Hierarchical models have been widely adapted and many variations can be found, however, all follow the basic sequence which includes Cognition (C)- Affect (A) - Behaviour (B) and for this reason, they are sometimes known as C-A-B models. Some of the more recent adaptations are designed to accommodate the consumer's digital media habits and opportunities for social influence.
Selected alternative hierarchical models follow:
It should be evident that brand awareness constitutes just one of six stages that outline the typical consumer's progress towards a purchase decision. While awareness is a necessary precondition for a purchase, awareness alone cannot guarantee the ultimate purchase. Consumers may be aware of a brand, but for different reasons, may not like it or may fail to develop a preference for that brand. Hence, brand awareness is an indicator of sales performance, but does not account for all sales performance. For these reasons, marketers use a variety of metrics, including cognitive, affective and behavioral variables, to monitor a brand's market performance.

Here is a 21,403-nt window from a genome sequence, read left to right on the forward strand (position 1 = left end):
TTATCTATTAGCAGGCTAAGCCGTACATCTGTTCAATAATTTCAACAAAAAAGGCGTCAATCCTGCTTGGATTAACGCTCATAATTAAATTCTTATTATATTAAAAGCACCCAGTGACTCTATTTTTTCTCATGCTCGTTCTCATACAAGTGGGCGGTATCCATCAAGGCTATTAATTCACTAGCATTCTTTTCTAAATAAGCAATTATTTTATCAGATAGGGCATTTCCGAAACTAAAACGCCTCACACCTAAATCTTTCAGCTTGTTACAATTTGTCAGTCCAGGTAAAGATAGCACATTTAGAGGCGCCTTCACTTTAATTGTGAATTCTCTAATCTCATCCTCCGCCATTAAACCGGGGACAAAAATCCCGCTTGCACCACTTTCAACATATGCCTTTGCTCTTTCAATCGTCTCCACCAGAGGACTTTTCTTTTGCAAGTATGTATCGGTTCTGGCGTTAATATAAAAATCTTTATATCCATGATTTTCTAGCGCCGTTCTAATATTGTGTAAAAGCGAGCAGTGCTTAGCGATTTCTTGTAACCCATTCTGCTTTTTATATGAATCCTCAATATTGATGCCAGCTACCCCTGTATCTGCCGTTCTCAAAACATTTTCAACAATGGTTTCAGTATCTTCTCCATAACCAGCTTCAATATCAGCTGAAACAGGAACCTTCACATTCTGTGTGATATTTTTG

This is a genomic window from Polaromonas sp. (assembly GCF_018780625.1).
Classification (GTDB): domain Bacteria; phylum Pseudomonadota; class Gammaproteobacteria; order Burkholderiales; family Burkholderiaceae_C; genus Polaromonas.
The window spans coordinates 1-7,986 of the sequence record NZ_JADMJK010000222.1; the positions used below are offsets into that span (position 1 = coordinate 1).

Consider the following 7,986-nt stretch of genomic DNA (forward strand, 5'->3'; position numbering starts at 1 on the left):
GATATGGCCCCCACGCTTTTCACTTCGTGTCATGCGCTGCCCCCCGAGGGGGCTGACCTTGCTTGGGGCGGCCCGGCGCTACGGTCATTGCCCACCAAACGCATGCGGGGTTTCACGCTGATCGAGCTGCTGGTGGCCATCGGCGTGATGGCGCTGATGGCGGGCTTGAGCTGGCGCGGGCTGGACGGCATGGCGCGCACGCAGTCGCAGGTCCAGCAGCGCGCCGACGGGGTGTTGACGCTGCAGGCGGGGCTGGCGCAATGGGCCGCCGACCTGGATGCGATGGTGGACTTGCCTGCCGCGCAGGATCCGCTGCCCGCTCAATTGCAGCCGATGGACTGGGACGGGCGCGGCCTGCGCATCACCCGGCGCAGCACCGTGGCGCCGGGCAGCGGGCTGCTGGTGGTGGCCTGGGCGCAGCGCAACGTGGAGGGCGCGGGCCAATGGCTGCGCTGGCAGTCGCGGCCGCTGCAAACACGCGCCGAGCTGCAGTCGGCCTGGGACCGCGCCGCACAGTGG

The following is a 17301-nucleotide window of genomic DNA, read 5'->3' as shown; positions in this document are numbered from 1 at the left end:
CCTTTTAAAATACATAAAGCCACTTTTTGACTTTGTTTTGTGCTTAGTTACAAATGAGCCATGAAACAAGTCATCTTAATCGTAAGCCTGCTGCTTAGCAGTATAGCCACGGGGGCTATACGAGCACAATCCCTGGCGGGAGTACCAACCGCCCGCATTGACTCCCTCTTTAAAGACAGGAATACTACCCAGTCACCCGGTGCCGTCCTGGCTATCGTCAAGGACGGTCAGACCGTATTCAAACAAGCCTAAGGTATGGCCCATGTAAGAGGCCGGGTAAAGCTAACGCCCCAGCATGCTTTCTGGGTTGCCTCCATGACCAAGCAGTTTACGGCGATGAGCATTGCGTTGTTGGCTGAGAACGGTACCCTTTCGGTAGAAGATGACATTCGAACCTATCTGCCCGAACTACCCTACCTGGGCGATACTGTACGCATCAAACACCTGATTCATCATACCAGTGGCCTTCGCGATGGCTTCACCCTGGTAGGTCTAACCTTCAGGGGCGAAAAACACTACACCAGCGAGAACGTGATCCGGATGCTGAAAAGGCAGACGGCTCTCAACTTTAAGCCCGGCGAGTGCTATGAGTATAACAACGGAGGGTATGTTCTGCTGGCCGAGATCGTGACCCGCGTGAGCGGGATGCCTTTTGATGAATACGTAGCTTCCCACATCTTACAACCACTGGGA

As consumers move through the hierarchy of effects (awareness-> knowledge-> liking-> preference-> conviction-> purchase), they rely on different sources of information to learn about brands. While main media advertising is useful for creating awareness, its capacity to convey long or complex messages is limited. In order to acquire more detailed knowledge about a brand, consumers rely on different sources such as product reviews, expert opinion, word-of-mouth referrals and brand/ corporate websites. As consumers move closer to the actual purchase, they begin to rely on more personal sources of information such as recommendations from friends and relatives or the advice of sales representatives. For example, the opinion of an influential blogger might be enough to shore up preference/conviction while a salesperson might be necessary to close the actual purchase.